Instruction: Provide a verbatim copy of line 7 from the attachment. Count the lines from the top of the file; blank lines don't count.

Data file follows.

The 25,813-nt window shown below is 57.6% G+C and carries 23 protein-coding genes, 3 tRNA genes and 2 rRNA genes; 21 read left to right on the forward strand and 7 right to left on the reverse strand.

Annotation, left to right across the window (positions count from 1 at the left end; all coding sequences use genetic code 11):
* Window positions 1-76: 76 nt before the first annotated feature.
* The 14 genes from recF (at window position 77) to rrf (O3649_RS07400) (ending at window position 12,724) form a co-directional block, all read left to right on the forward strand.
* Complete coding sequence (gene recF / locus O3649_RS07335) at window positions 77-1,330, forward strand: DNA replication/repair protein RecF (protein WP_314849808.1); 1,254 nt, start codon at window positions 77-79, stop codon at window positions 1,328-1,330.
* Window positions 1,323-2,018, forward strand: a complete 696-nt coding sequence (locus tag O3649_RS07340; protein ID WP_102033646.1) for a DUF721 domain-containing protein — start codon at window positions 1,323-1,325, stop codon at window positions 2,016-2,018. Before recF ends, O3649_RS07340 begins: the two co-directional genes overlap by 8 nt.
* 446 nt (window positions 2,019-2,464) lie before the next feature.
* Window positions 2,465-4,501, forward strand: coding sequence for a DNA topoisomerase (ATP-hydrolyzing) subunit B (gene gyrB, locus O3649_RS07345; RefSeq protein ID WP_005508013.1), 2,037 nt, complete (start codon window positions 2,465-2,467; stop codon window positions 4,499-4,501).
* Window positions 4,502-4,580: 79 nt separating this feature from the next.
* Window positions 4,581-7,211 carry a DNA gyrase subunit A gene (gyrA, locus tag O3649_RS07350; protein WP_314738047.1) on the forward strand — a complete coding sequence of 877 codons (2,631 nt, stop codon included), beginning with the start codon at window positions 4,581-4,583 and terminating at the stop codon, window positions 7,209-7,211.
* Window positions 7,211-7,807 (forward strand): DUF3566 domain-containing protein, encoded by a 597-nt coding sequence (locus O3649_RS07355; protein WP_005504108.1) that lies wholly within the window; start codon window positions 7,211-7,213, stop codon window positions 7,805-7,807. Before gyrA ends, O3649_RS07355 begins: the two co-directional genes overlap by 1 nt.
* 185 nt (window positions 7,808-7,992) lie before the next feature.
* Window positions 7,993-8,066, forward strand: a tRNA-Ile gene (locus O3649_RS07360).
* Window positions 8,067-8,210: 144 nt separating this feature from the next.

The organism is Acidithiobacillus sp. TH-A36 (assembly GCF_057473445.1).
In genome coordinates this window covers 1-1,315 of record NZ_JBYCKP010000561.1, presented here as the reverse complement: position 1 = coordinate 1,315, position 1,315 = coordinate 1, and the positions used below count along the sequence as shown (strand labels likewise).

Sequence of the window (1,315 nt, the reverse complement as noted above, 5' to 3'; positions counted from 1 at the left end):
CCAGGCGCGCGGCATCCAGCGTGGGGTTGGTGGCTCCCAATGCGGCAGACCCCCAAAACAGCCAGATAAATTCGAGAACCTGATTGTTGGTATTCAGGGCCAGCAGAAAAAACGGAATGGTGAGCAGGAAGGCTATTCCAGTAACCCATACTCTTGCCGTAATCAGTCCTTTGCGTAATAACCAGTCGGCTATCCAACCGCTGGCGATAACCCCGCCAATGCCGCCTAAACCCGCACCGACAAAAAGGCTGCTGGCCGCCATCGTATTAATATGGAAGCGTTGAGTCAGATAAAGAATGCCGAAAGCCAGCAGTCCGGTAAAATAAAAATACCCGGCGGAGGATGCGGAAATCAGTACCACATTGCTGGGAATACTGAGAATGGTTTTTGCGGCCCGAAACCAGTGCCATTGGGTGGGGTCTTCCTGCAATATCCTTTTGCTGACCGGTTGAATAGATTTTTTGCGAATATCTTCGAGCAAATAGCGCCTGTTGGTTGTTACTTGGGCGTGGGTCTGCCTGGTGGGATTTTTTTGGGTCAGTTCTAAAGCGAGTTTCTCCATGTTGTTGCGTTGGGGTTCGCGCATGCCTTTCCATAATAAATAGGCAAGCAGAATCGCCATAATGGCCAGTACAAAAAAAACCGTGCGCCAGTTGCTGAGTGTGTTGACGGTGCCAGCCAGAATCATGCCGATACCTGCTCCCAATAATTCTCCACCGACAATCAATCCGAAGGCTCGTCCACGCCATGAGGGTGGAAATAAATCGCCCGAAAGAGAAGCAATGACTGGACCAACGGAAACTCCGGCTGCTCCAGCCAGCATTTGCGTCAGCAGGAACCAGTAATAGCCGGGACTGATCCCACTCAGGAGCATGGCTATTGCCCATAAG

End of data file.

* 446 nt (window positions 2,019-2,464) lie before the next feature.